Goldman Sachs is pushing back on a growing view the US economy is currently mired in recession.
"We are doubtful that the economy is already in a recession," said Goldman Sachs chief economist Jan Hatzius in a new note on Monday. Hatzius contends the labor market — as seen in June's better than expected 372,000 increase in jobs — is too strong for a recessionary period.
"The official definition of recession is a judgmental mix of levels and rates-of-change across several variables, and we suspect that a period of strong labor market recovery would not qualify," Hatzius adds. "In addition, the GDP weakness in the first half has been largely driven by the less persistent and often mean-reverting components, net trade and inventory accumulation."
Hatzius reiterated Goldman's view that the US economy faces a 30% chance of recession in 2023.
While Hatzius offers a solid argument on the country not being in a recession yet, other indicators suggest the economy is either growing more slowly or outright contracting.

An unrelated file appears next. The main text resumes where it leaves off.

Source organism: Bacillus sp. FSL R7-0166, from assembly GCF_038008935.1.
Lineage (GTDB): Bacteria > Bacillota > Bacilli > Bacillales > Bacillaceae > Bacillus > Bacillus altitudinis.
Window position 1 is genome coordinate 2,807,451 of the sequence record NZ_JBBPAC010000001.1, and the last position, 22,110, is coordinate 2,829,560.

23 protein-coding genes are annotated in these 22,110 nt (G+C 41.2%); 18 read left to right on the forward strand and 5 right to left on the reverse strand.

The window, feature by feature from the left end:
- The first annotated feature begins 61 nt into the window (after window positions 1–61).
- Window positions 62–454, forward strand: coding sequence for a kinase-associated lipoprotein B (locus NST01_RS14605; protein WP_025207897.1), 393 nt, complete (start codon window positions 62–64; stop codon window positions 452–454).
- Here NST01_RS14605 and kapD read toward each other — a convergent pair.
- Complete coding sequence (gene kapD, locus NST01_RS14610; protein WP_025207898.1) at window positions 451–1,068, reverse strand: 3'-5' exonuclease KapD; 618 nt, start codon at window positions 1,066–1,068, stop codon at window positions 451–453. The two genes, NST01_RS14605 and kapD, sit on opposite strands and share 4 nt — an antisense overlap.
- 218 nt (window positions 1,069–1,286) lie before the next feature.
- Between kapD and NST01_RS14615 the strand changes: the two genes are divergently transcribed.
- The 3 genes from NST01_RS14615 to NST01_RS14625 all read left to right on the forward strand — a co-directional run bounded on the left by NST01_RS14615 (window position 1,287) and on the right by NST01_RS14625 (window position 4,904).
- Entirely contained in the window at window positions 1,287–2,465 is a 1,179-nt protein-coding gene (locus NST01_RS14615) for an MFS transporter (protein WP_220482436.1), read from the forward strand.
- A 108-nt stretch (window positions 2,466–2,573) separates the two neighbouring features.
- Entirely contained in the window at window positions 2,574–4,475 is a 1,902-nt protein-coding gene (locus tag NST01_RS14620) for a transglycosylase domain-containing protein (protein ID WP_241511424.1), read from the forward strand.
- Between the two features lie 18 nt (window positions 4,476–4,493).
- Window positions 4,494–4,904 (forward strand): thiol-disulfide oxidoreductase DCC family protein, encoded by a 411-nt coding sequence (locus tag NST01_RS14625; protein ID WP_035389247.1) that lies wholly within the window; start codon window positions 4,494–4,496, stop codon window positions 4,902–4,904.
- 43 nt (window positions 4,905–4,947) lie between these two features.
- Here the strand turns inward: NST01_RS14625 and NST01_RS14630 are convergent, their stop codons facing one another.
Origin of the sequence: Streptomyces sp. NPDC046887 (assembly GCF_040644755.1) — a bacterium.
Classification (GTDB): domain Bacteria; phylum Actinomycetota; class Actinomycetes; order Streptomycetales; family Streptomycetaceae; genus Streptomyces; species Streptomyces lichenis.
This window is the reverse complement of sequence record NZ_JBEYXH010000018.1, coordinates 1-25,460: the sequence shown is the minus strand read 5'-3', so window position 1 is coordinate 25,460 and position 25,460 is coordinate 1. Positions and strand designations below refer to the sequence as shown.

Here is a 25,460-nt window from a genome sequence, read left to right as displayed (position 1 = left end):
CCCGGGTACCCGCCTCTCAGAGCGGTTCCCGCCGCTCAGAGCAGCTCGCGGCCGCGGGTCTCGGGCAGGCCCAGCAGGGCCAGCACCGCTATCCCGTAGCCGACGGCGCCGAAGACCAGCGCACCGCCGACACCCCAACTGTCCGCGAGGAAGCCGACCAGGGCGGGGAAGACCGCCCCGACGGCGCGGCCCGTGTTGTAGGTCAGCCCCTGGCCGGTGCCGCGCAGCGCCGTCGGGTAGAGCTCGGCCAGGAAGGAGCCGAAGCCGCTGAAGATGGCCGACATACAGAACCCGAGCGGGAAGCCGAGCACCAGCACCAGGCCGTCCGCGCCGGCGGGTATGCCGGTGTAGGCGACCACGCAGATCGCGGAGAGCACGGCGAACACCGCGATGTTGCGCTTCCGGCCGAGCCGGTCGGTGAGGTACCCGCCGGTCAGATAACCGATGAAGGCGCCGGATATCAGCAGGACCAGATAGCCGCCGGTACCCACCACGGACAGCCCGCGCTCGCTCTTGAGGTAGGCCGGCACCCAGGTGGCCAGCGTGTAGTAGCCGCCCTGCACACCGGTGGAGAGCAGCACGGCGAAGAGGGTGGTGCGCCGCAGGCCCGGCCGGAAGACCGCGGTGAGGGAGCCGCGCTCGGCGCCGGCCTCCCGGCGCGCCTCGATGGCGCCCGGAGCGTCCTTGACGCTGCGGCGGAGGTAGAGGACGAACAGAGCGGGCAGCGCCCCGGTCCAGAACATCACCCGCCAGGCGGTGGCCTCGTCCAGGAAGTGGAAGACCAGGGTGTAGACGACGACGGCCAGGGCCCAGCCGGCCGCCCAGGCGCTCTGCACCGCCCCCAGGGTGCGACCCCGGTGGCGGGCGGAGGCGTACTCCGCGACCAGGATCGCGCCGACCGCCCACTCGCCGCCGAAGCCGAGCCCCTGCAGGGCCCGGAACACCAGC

The Atlanta Fed's GDPNow model is now predicting a 1.2% decline in Q2 U.S. economic output. When matched with the 1.6% decline in Q1, this would meet the unofficial threshold for a recession. The official read on second quarter GDP is due July 28.
Additionally, the Conference's Board consumer confidence index for June fell following a drop in May. The expectations component declined sharply month on month, and hit its lowest level since March 2013.
"Expectations have now fallen well below a reading of 80, suggesting weaker growth in the second half of 2022 as well as growing risk of recession by yearend," said senior director of economic indicators at The Conference Board Lynn Franco.
Data from Bank of America on spending with credit and debit cards for lower-income households showed a 1% decline from last year, due in large part to higher gas prices.
Keith Banks, vice chair at Bank of America, told Yahoo Finance Live on Monday investors should tilt portfolios towards more defensive areas of the market amid these mixed economic signals.
"Even without a recession, you could see earnings at best flat and more likely down 5% to 10% next year," Banks said. "We don't think that is fully priced into the markets. As more of that gets reflected, as companies come out and pre-announce [earnings] and give additional guidance on the second half of this year and next year, the markets may begin to discount that further."